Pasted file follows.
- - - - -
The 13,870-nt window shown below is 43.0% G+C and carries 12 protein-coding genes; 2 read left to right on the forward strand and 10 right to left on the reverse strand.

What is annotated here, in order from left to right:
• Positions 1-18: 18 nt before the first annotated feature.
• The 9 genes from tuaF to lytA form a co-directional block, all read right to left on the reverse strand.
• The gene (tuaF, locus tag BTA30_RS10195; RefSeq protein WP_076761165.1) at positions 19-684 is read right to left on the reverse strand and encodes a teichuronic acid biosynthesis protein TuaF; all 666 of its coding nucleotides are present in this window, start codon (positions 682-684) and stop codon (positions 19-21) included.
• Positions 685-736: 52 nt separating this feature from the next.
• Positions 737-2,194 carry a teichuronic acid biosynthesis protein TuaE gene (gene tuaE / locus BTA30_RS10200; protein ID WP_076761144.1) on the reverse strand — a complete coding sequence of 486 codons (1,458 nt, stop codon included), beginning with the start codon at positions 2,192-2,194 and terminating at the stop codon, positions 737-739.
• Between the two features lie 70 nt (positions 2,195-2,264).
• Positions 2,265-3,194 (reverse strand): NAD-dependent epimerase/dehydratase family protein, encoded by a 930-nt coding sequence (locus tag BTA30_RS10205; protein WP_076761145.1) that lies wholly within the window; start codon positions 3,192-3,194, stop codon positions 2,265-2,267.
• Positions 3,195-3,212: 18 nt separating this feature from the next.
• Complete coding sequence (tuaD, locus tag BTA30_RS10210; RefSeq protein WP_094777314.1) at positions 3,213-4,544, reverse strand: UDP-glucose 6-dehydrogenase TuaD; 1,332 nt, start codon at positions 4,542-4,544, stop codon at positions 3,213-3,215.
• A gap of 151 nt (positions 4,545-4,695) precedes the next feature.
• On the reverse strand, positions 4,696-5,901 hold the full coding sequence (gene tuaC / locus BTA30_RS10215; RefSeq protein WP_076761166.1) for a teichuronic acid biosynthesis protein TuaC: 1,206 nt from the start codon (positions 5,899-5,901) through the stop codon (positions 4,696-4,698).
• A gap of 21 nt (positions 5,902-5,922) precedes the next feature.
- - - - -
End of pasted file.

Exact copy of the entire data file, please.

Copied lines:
The 13,870-nt window shown below is 43.0% G+C and carries 12 protein-coding genes; 2 read left to right on the forward strand and 10 right to left on the reverse strand.

What is annotated here, in order from left to right:
• Positions 1-18: 18 nt before the first annotated feature.
• The 9 genes from tuaF to lytA form a co-directional block, all read right to left on the reverse strand.
• The gene (tuaF, locus tag BTA30_RS10195; RefSeq protein WP_076761165.1) at positions 19-684 is read right to left on the reverse strand and encodes a teichuronic acid biosynthesis protein TuaF; all 666 of its coding nucleotides are present in this window, start codon (positions 682-684) and stop codon (positions 19-21) included.
• Positions 685-736: 52 nt separating this feature from the next.
• Positions 737-2,194 carry a teichuronic acid biosynthesis protein TuaE gene (gene tuaE / locus BTA30_RS10200; protein ID WP_076761144.1) on the reverse strand — a complete coding sequence of 486 codons (1,458 nt, stop codon included), beginning with the start codon at positions 2,192-2,194 and terminating at the stop codon, positions 737-739.
• Between the two features lie 70 nt (positions 2,195-2,264).
• Positions 2,265-3,194 (reverse strand): NAD-dependent epimerase/dehydratase family protein, encoded by a 930-nt coding sequence (locus tag BTA30_RS10205; protein WP_076761145.1) that lies wholly within the window; start codon positions 3,192-3,194, stop codon positions 2,265-2,267.
• Positions 3,195-3,212: 18 nt separating this feature from the next.
• Complete coding sequence (tuaD, locus tag BTA30_RS10210; RefSeq protein WP_094777314.1) at positions 3,213-4,544, reverse strand: UDP-glucose 6-dehydrogenase TuaD; 1,332 nt, start codon at positions 4,542-4,544, stop codon at positions 3,213-3,215.
• A gap of 151 nt (positions 4,545-4,695) precedes the next feature.
• On the reverse strand, positions 4,696-5,901 hold the full coding sequence (gene tuaC / locus BTA30_RS10215; RefSeq protein WP_076761166.1) for a teichuronic acid biosynthesis protein TuaC: 1,206 nt from the start codon (positions 5,899-5,901) through the stop codon (positions 4,696-4,698).
• A gap of 21 nt (positions 5,902-5,922) precedes the next feature.